To add a little background, I think there are two main reasons that made this project possible:
1. Our professor was very good at organizing donations of decommissioned equipment from the industry.
The department was well funded and that certainly must have helped a lot, but what made all the difference is that our professor was much better at getting in-kind donations than most of his colleagues.
2. Selecting the SAW-filter as a project was a brilliant idea. It enabled us to make a completely working product while teaching us basically most essential steps that are used in the production of real active semiconductor components too. At the same time it allowed us to skip the really hard, expensive or dangerous tasks like high-resolution masks, multiple masks and the whole business of doping.
Students in a nutshell.
There's also MEMS which is basically making sensors (even motors) out of Silicon.
A very small fraction of people getting EE degrees actually go into IC design and it would probably be very expensive/a logistical nightmare to put such a large number of students through this type of class.
I'm thinking probably less than 25% of EEs take this track though, because there is a lot more to EE than just IC design.
Most EE students I knew decided to specialize in power generation since it was seen as the easiest path to a cushy job.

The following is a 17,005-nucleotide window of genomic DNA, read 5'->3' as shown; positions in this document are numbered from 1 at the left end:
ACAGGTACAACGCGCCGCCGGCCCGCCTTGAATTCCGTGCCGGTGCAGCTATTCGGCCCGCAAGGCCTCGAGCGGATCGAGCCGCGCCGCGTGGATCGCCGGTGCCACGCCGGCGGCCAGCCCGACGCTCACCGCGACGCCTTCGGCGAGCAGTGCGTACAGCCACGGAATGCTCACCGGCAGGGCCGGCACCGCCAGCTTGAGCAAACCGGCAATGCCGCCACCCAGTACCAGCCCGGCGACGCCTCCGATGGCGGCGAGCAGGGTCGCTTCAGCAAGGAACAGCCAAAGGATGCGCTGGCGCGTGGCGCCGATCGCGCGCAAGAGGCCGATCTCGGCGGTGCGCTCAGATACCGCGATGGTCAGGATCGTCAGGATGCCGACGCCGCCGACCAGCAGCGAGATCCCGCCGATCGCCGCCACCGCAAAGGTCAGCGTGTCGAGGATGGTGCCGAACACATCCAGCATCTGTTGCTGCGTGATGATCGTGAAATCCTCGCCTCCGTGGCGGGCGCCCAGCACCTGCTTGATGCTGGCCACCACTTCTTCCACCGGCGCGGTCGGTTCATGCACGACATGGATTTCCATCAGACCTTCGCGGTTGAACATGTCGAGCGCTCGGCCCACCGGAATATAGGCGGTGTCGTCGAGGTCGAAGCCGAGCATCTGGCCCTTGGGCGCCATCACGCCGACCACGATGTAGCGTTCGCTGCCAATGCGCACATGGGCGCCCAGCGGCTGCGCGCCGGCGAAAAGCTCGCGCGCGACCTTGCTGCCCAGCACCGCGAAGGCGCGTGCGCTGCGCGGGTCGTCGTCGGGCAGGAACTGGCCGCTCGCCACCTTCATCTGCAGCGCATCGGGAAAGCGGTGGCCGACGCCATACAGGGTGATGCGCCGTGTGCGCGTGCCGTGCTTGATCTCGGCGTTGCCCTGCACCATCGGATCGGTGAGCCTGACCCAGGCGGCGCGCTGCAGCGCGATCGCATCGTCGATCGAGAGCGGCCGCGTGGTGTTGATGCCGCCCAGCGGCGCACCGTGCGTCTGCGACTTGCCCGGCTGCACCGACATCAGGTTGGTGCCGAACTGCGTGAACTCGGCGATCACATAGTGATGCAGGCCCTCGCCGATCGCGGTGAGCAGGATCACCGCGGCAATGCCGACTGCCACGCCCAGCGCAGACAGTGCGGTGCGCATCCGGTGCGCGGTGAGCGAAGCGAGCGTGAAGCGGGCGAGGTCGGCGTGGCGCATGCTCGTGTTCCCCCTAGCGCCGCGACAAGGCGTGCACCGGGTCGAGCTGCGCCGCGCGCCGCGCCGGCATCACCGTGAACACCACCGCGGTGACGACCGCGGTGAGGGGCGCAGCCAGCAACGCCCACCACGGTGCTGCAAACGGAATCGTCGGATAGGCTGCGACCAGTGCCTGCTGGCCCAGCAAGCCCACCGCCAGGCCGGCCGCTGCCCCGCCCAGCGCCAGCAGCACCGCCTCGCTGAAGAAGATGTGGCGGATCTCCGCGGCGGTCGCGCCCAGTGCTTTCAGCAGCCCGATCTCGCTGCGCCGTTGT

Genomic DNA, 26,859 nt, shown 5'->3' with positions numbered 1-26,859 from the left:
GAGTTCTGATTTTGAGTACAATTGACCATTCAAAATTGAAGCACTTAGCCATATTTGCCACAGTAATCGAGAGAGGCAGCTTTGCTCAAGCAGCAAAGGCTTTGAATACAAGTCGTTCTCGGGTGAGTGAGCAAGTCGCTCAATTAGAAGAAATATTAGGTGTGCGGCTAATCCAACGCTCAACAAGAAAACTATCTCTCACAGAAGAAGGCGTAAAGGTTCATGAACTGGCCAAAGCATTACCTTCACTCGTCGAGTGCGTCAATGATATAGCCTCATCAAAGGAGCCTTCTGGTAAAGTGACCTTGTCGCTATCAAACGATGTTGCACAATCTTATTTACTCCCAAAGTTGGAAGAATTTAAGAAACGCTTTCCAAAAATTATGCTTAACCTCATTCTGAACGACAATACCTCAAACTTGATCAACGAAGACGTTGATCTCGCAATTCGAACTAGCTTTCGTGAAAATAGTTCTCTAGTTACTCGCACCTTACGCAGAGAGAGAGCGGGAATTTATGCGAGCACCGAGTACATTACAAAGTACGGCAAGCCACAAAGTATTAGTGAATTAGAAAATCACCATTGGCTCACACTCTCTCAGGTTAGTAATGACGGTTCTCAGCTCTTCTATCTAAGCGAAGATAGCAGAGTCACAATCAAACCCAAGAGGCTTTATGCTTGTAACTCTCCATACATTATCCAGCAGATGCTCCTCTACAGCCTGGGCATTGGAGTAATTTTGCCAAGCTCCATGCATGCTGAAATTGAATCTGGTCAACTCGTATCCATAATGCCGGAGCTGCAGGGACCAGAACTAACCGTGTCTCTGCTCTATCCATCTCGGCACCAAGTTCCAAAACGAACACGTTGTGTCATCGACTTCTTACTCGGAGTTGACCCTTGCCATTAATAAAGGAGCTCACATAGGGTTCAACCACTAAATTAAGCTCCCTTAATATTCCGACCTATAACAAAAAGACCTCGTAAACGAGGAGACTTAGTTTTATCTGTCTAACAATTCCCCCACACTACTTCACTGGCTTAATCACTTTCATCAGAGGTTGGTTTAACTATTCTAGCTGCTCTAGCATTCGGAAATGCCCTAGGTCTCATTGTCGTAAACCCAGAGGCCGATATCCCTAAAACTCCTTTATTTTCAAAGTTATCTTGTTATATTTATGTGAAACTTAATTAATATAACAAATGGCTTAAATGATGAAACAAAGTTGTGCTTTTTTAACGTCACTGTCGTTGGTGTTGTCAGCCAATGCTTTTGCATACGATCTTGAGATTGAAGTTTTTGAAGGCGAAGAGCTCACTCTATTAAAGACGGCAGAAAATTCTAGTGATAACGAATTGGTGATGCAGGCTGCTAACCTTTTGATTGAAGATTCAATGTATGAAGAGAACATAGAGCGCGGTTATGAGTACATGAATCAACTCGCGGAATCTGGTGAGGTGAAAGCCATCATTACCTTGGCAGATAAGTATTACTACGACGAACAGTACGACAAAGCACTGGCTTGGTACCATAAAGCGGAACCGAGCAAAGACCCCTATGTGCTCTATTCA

This started last summer and a number of interesting designs have been produced, pretty much entirely with free, open source tools.
Join the slack and ask around for projects that need help if you want to dip your toes in this sort of work! https://invite.skywater.tools/
That said, one could probably use the free (but not open source) Vivado HL WebPACK to create and test the RTL design and then follow along with the Skywater tools. But that way, the way towards the FPGA would still be closed source and only the path from FPGA on to ASIC would be open.
Further down the rabbit hole, I read about https://github.com/icebreaker-fpga/icebreaker which appears to be a tiny Teensy-compatible open source FPGA board with accompanying open source tools. Yay!
Thank you very much for bringing all of this to my attention :)
I'm interested, but almost entirely on the analog side -- I'd love to design a NLTL, VCO, or distributed amplifier. I have the utmost respect for the crowd looking to scale RISC-V cores, but it's just not my scene.
EDIT: I took a look at https://github.com/yrrapt/caravel_amsat_txrx_ic_mpw2 and there are clearly some analog projects in there. Evidently I should have hustled harder!
I also followed the Google/efabless program but it doesn't come with any handholding (kudos to the key google engineer who organized it .. he seemed very passionate from the talks/meetups I attended).
Ultimately, I got demotivated from my personal quest to fabricate something from scratch. I think FPGAs are the sweet spot .. they let you see what is going on without any of the physics.
Good to luck to you on your quest.
But the fab costs are still huge, especially if you don't get it right the first time.